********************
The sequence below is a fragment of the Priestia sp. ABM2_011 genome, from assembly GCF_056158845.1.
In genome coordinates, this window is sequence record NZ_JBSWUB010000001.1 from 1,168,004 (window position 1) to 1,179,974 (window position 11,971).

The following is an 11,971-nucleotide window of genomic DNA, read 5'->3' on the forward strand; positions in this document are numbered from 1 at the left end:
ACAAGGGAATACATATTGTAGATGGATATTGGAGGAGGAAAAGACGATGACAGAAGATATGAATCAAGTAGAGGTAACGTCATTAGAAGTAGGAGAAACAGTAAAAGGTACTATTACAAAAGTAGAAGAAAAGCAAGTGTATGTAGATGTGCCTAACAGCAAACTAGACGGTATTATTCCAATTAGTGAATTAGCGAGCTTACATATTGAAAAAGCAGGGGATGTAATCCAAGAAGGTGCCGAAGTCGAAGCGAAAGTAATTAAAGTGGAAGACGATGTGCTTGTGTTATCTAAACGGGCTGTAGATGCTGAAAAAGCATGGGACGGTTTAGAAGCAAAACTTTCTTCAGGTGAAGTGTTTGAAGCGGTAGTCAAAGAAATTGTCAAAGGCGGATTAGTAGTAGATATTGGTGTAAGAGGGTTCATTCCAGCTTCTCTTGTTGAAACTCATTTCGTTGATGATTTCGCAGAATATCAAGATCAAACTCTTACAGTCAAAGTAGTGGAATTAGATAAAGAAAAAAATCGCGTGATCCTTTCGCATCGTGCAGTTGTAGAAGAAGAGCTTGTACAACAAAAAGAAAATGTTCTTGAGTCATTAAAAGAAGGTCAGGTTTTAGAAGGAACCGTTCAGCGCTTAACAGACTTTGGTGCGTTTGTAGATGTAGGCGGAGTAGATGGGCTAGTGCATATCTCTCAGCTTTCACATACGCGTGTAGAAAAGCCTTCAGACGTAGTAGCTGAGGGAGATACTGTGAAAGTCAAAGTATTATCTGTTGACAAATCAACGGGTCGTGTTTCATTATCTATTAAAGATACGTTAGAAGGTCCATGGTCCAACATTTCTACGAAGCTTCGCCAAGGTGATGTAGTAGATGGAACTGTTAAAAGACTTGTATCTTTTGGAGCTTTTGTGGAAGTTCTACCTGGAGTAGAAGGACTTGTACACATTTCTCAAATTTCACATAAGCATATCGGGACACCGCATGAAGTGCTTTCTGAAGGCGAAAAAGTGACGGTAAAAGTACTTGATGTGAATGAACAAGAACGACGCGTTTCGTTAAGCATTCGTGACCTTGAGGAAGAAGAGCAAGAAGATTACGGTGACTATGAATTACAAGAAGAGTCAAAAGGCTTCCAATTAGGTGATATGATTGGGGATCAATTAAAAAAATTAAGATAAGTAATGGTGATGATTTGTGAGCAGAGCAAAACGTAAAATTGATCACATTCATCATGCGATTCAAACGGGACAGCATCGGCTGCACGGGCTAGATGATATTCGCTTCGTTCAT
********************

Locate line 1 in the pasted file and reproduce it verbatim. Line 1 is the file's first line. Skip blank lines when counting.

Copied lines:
The sequence below is a fragment of the Priestia sp. ABM2_011 genome, from assembly GCF_056158845.1.